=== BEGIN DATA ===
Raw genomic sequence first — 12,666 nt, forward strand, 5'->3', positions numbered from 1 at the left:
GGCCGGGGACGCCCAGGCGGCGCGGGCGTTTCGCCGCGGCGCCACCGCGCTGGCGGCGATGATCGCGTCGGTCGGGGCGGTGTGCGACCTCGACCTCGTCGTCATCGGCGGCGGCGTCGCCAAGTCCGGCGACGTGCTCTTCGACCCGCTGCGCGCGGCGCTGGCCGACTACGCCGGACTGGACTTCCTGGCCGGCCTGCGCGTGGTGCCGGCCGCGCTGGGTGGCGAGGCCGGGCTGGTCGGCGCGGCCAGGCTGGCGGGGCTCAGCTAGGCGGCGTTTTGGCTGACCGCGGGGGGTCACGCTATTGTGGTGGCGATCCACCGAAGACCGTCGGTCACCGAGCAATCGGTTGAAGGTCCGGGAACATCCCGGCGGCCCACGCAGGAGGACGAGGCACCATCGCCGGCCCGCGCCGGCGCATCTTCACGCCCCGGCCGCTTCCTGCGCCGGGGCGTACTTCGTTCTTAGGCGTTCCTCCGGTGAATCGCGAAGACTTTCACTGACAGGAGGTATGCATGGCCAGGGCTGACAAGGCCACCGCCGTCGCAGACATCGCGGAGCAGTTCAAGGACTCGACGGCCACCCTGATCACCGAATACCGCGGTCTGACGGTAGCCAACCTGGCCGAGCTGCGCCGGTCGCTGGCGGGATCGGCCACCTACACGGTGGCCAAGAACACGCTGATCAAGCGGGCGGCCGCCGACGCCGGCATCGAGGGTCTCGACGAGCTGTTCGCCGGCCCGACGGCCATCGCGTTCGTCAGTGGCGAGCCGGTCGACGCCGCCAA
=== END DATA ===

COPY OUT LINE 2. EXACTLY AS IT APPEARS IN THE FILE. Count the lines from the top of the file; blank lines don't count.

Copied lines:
GGCCGGGGACGCCCAGGCGGCGCGGGCGTTTCGCCGCGGCGCCACCGCGCTGGCGGCGATGATCGCGTCGGTCGGGGCGGTGTGCGACCTCGACCTCGTCGTCATCGGCGGCGGCGTCGCCAAGTCCGGCGACGTGCTCTTCGACCCGCTGCGCGCGGCGCTGGCCGACTACGCCGGACTGGACTTCCTGGCCGGCCTGCGCGTGGTGCCGGCCGCGCTGGGTGGCGAGGCCGGGCTGGTCGGCGCGGCCAGGCTGGCGGGGCTCAGCTAGGCGGCGTTTTGGCTGACCGCGGGGGGTCACGCTATTGTGGTGGCGATCCACCGAAGACCGTCGGTCACCGAGCAATCGGTTGAAGGTCCGGGAACATCCCGGCGGCCCACGCAGGAGGACGAGGCACCATCGCCGGCCCGCGCCGGCGCATCTTCACGCCCCGGCCGCTTCCTGCGCCGGGGCGTACTTCGTTCTTAGGCGTTCCTCCGGTGAATCGCGAAGACTTTCACTGACAGGAGGTATGCATGGCCAGGGCTGACAAGGCCACCGCCGTCGCAGACATCGCGGAGCAGTTCAAGGACTCGACGGCCACCCTGATCACCGAATACCGCGGTCTGACGGTAGCCAACCTGGCCGAGCTGCGCCGGTCGCTGGCGGGATCGGCCACCTACACGGTGGCCAAGAACACGCTGATCAAGCGGGCGGCCGCCGACGCCGGCATCGAGGGTCTCGACGAGCTGTTCGCCGGCCCGACGGCCATCGCGTTCGTCAGTGGCGAGCCGGTCGACGCCGCCAA